Title
Artist
Label
Format
Date
  Album review
Unspecified
Paul St.Hilaire
False Tuned/ Indigo
CD
28 - 07 - 2003


Tracking list

  1. One After One
  2. Don't Test
  3. Society
  4. Picking Up
  5. Mini Miney Moe
  6. So Sure
  7. Road
  8. Custody
  9. Senza
  10. Drifting
  11. Changerine
Rating : from 5 (excellent) to 1 (poor)

Vocals : 4/5 Backing : 4 Production : 4 Sound quality : 5 Sleeve : 4


Even if your into techno and nu-dub, you still might never have heard of Paul St.Hilaire, but you will surely be familiar with his voice. To avoid a major lawsuit with someone in the US holding the rights to his former moniker, Tikiman had to retreat to his real name Paul St.Hilaire. As Tikiman he performed (a.o. at the last Drum Rhythm Festival held in Amsterdam, the Netherlands) alongside Austrian lounge/downtempo/nu-dub wizards Kruder & Dorfmeister with their MC Sugar B and some of their labelmates. He was prominently featured on Stereotyp's "My Sound" album, released on Kruder & Dorfmeister's G-Stone label, singing the Peter Kruder co-produced title track, "Jahman" and the tune he co-wrote "Fling Style". He also released an album Rhythm & Sound w/ Tikiman - "Showcase" (now retitled: w/ Paul St.Hilaire) for one of the several anonymous projects linked to the mysterious Berlin dub-techno duo Moritz Von Oswald and Mark Ernestus, Rhythm & Sound. They just recently broke the silence and mystery, giving something remotely resembling an interview (but no pictures of them) to German dancehall and reggae magazine riddim. Von Oswald and Ernestus' Rhythm & Sound recordings released as a series of 10" records on Burial Mix and 12" records on Rhythm & Sound, both labels distributed by Hardwax, are much more dub-influenced and less techno-orientated than the duo's previous, and more legendary, dub-techno recordings as Basic Channel and Maurizio. The latter, the Maurizio/M-Series releases, are often incorrectly identified as Von Oswald's solo work, but these are as much Von Oswald and Ernestus projects as the other releases. Where those earlier recordings synthesized a Detroit-influenced style of minimal techno with dub-reggae bass lines, the late-'90s Rhythm & Sound productions emphasized the dub-reggae aesthetic rather than the more dancefloor-orientated techno sound of the early-'90s Basic Channel and Maurizio recordings. Thus, the Rhythm & Sound records, which often featured reggae vocalist Paul St. Hilaire, weren't quite as popular or well-known as the duo's Basic Channel recordings, which instead retained their popularity over the years, becoming quite legendary and oft-cited within the techno scene. Nonetheless, Von Oswald and Ernestus' Rhythm & Sound work prevailed into the early 2000s, being compiled on two listener-friendly CDs, Showcase (1998) and Rhythm & Sound (2001). They are now at the reggae rerelease forefront in Germany as they have started rereleasing the complete legendary reggae and dub catalog from Wackie's. More on their releases, whether technodub on Basic Channel or their Rhythm & Sound and Wackie's releases can be found at www.basicchannel.com. The first self-produced album "Unspecified" from Dominican Paul St.Hilaire on his own False Tuned label (luckily not appropriate for the tunes on this album) is heavily embedded in the Rhythm & Sound style, deep bass and minimalistic organ and percussion effects, digital with some additional live instrumentation. It's the perfect backing for his smooth voice reminiscent of Earl 16 / Bim Sherman on most of the tunes. The opener "One After One" with lyrics about tribulation is a strong indication of what follows. This album has no weak tracks, it's a quality piece of heavily dubbed up riddims, great smooth singing, with experiments. "Don't Test" is a plea for peace, followed by another conscious tune "Society" before we get the lovers tune with a great guitar embedded in the riddim on "Picking Up". "Mini Miney Moe" is a track that sounds as a mid 70s recorded roots track, and that is meant as a big compliment. "So Sure"'s instrumentation is what Barry White would have used if he had been Jamaican with a nice piano and organ, and the parts where Paul St.Hilaire lowers his voice by what sounds like a few octaves only emphasizes that feeling. "Road" is a nice thanks & praises tune, with a saxophone and guitar spicing up the minimalistic dub under Paul St.Hilaire's silky voice. "Custody" not only has a backing that immediately makes you think of the early Bob Marley & the Wailers, at times in this song Paul St.Hilaire's voice resembles that of the young Bob Marley. "Senza" is using a more dubbed up version of the same riddim for some sensi-lyrics that are dubbed in and out of the mix, very Rhythm & Sound like. "Drifting" is also featuring heavily dubbed up vocals on a catchy dub riddim. The last tune "Changerine" is an experimental tune, that you would expect to be on a downtempo/nu-dub album rather than on a reggae album, but it fits in the whole atmosphere, and is indeed a very strong spoken word nu-dub track, that deserves as much to be heard as all selections on this strong album. For an interview with Paul St.Hilaire in which he shows to be influenced in answering questions as well by Rhythm & Sound's Moritz Von Oswald and Mark Ernestus, click here. And although I think it's a pity not to use (more of) the full length of a CD, on the other hand, if you don't use all the space available, but at least fill the part you use with such excellent tunes as this album, who am I not too heartically recommend this album to everyone liking 70s dub, Earl 16 and Bim Sherman's vocal style, or 'just' good reggae.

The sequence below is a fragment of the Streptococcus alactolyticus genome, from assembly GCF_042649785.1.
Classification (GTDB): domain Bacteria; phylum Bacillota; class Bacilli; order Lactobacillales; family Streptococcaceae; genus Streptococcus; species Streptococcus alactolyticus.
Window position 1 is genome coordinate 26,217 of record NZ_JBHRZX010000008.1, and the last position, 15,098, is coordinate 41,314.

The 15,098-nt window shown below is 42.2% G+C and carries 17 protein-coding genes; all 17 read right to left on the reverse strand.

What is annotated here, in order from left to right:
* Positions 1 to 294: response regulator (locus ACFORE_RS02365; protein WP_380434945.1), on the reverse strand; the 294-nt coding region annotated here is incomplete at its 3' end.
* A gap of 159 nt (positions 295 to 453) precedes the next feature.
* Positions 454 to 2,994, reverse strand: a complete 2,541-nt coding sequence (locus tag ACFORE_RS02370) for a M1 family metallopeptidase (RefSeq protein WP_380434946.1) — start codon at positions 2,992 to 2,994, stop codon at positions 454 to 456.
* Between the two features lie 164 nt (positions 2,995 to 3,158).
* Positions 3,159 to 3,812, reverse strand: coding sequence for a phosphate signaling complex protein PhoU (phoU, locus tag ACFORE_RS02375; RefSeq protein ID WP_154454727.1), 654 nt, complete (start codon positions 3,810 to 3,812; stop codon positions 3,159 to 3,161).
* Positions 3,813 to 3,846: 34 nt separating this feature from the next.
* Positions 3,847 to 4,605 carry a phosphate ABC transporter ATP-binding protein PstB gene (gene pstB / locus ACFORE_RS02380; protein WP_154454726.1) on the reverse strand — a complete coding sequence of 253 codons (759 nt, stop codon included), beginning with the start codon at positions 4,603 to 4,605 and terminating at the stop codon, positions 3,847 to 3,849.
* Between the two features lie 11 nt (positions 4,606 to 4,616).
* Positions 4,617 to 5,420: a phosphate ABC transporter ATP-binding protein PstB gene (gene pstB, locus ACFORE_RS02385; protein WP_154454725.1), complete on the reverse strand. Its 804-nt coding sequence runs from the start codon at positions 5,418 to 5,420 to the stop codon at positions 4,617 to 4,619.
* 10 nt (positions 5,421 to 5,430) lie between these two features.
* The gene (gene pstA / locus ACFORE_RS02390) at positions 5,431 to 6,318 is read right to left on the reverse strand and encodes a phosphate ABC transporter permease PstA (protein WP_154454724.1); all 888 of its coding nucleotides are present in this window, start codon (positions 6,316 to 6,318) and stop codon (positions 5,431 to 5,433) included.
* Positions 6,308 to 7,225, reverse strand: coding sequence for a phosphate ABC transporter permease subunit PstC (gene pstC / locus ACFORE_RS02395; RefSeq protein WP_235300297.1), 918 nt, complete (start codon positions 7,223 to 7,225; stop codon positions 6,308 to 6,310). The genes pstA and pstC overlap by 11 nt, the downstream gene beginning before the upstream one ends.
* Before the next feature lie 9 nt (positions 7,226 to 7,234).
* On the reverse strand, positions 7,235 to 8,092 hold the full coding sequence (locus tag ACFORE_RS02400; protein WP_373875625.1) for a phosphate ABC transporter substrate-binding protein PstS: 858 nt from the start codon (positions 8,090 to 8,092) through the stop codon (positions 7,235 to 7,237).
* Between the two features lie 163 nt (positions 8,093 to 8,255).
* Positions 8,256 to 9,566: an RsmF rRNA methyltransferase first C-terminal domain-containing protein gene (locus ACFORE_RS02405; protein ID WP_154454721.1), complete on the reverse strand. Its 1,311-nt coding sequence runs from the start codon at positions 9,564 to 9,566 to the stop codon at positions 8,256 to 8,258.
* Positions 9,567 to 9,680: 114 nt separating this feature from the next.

Souljah